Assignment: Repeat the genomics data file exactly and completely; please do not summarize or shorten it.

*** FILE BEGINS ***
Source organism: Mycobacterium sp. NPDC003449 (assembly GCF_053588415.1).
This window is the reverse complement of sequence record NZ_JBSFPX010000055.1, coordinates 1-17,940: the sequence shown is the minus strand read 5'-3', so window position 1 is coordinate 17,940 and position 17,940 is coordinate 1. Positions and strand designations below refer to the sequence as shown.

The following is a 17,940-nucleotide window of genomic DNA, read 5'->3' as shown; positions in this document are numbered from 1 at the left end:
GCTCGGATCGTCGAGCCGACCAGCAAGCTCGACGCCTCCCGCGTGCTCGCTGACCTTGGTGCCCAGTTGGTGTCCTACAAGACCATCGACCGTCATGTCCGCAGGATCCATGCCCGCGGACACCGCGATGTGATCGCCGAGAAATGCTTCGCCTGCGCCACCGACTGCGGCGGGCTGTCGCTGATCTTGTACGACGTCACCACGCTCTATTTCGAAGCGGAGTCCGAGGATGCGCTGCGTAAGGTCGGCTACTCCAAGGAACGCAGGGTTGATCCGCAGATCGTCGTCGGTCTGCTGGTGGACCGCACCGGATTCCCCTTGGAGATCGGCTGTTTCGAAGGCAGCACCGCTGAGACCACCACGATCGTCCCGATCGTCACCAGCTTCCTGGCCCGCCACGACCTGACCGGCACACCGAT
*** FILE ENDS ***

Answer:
Source organism: Mycobacterium sp. NPDC003449 (assembly GCF_053588415.1).
This window is the reverse complement of sequence record NZ_JBSFPX010000055.1, coordinates 1-17,940: the sequence shown is the minus strand read 5'-3', so window position 1 is coordinate 17,940 and position 17,940 is coordinate 1. Positions and strand designations below refer to the sequence as shown.

The following is a 17,940-nucleotide window of genomic DNA, read 5'->3' as shown; positions in this document are numbered from 1 at the left end:
GCTCGGATCGTCGAGCCGACCAGCAAGCTCGACGCCTCCCGCGTGCTCGCTGACCTTGGTGCCCAGTTGGTGTCCTACAAGACCATCGACCGTCATGTCCGCAGGATCCATGCCCGCGGACACCGCGATGTGATCGCCGAGAAATGCTTCGCCTGCGCCACCGACTGCGGCGGGCTGTCGCTGATCTTGTACGACGTCACCACGCTCTATTTCGAAGCGGAGTCCGAGGATGCGCTGCGTAAGGTCGGCTACTCCAAGGAACGCAGGGTTGATCCGCAGATCGTCGTCGGTCTGCTGGTGGACCGCACCGGATTCCCCTTGGAGATCGGCTGTTTCGAAGGCAGCACCGCTGAGACCACCACGATCGTCCCGATCGTCACCAGCTTCCTGGCCCGCCACGACCTGACCGGCACACCGAT